Let’s Talk About Shame

Let’s Talk About Shame

“Are you intentionally trying to destroy this company?”

You slump further into your chair, staring down at your shoes as Adam, your boss, glares across the conference table. Adam probes again: “Are you? Or are you just an idiot? How could you make such a stupid mistake?”

You open your mouth to respond, but nothing comes out. You can’t feel your fingers.

You can barely breathe.

The room was painfully silent.

The five other men and women gathered around the table nervously shifted in their seats, boring holes in their notepads, as the silence continued to thicken.

Adam stood up.“Get out of this room. I cannot have idiots on my team, and we can all agree here… together…that you are an idiot. You are the worst mistake I’ve made in the last 14 years of building this company.”

Shame. Everyone has it. No one likes to talk about it. It affects everything that we do.

Have you ever worked in an environment that’s controlled or dominated by fear?

If you’re not sure, consider some of these questions:

  • Am I consistently afraid of not doing a good enough job?
  • Am I worried that my Manager or colleague is going to ridicule me?
  • Am I nervous that I am going to be undermined in a call or meeting?
  • Am I concerned that I’ll be blamed?
  • Is the value I put on myself (my self-worth) tied to achievement, productivity, or compliance?

If you answered “yes” to any of these, you may be caught in a work environment that uses fear to control, manage, or ‘motivate’.

It’s incredibly damaging. Shame crushes creativity, innovation, courage, and learning.

In her book, Daring Greatly, research professor at the University of Houston, Brené Brown says this about the subject:

Shame is the fear of disconnection. We are psychologically, emotionally, cognitively, and spiritually hardwired for connection, love and belonging. Connection, along with love and belonging…is why we are here, and it is what gives purpose and meaning to our lives.

While the story above is a dramatic case, these types of interactions happen in offices, cubicles, and around water-coolers all across the world.

They might not look the exact same. They might be more subtle or subdued:

  • Highlighting top performers in the company…and bottom performers
  • Criticism in the presence of other co-workers
  • Belittling of new ideas, projects, or initiatives
  • Blame: an inability to take personal ownership for failure

We have all experienced shame in our lives, in one place or another. It could be at your current job, or past job, or with friends – and even family.

This week, take some time to sit with some of the questions that shine a light on shame, and consider were in your life you’ve experienced shame before.

We’ll dive in next week on how to get a handle on it!

Beginning Collaboration

Beginning Collaboration

You’ve just received a multi-layered and pretty complex project from management. *deep breath*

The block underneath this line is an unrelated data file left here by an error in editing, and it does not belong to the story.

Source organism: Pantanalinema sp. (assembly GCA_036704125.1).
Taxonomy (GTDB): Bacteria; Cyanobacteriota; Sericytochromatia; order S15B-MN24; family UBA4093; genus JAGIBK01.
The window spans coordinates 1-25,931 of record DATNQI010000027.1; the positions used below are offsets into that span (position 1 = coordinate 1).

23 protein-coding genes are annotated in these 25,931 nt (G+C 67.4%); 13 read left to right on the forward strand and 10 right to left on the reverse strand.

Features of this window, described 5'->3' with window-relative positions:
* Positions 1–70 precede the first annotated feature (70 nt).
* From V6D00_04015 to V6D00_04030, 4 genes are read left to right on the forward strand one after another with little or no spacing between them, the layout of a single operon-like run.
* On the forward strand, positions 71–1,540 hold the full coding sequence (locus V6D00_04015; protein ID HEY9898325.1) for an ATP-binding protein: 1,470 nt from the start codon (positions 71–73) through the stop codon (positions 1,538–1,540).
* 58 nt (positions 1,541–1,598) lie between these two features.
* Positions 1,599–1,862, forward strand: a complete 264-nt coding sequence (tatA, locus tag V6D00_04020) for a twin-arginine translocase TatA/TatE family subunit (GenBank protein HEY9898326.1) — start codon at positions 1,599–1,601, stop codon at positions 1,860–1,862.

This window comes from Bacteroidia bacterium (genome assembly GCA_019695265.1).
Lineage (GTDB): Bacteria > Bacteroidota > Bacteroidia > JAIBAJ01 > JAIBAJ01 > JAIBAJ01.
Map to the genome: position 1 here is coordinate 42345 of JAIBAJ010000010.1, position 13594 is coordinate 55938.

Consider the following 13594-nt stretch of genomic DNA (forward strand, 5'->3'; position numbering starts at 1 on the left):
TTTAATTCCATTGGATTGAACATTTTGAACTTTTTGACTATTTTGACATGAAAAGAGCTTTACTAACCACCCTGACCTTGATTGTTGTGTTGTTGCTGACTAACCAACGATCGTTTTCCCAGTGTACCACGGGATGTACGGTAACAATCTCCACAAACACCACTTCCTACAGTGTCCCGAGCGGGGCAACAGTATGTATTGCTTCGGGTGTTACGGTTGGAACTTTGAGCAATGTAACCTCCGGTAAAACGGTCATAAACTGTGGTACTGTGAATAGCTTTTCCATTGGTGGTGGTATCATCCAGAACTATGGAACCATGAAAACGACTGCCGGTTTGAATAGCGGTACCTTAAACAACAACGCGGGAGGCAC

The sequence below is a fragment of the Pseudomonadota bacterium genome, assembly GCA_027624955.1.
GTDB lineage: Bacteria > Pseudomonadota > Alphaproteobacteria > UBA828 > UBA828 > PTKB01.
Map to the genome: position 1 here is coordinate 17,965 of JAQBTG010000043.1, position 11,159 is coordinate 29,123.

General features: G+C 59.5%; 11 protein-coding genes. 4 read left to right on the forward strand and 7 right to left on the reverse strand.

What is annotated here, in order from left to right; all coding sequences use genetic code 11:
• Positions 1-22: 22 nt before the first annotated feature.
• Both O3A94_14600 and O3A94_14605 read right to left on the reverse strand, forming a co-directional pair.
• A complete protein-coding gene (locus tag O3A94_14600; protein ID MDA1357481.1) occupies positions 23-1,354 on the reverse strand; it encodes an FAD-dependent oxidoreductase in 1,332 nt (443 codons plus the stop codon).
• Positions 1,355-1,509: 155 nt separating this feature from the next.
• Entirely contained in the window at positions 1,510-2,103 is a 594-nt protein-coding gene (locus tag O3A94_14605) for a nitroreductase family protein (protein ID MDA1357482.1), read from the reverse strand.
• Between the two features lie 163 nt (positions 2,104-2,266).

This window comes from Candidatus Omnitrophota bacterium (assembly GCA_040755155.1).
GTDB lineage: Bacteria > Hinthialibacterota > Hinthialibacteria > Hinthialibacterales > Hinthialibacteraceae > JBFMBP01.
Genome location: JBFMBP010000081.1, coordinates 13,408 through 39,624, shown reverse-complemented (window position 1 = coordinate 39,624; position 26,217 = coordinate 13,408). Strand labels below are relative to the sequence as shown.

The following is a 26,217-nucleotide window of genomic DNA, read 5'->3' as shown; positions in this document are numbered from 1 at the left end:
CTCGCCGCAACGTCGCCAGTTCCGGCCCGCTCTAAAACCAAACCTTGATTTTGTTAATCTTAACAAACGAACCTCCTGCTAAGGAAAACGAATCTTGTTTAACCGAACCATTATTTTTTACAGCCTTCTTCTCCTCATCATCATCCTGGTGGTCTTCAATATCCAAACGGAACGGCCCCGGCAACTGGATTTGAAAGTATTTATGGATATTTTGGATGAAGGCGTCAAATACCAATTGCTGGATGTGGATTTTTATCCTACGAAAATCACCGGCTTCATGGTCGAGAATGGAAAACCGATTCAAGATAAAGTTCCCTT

You know that if you break up the work each team member can get the job done but you’ve really been wanting to encourage your team to work together more.

This week we have Coach Mike Lim with us on one tip he would recommend to start bringing that change!

Take it away, Mike!

Mike“Great individuals need an inspiring leader to garner them together. First things first, you need to be the ‘beacon’ to get them excited about the project.

One tip is to share the benefit of how this project can help the team members build visibility in their work and as a team. Hence, you need to be able to articulate purpose and benefit statements such as:

  • This is a critical project that requires the team to …
  • When this project succeeds, this creates more visibility to the work that we …

As this may not be a high performance team just yet, you will have to ensure that you communicate the outcome and set clear guidelines on roles and responsibilities. You may need to have an open discussion to know each individual skills-set and what they can bring to the table in this project team.

It is certainly useful for you to understand the Tuckman’s team model. Teams go through the stages of Forming, Storming, Norming before Performing.  Keep an eye open to how the group interacts and ascertain the stage(s) they are in throughout the project timeline. This being said, you will have to steer the team through the ‘waters’ to become a high-performing team.”

Thanks, Mike!

This week, try sharing with your team why working together will be beneficial to their career! And, let us know how sharing this encourages the mood of the team!

One encouragement, what you are hoping to do is change the culture of your team and this will take some time. Stick with it!

As Yoda would say… “Great manager, you are! And, more collaboration in your future.”

A Teamwork Twist

I don’t know about you but after watching that video I want to (drink a coke and) work together with someone to accomplish something!

Having great teamwork and problem solving together is an art.

There has to be a common cause that people are rallying around… and it can be as simple as opening a coke bottle!

What is your team rallying around? What are you going after or trying to accomplish?

Today, think about how you can share that common vision to bring your team together!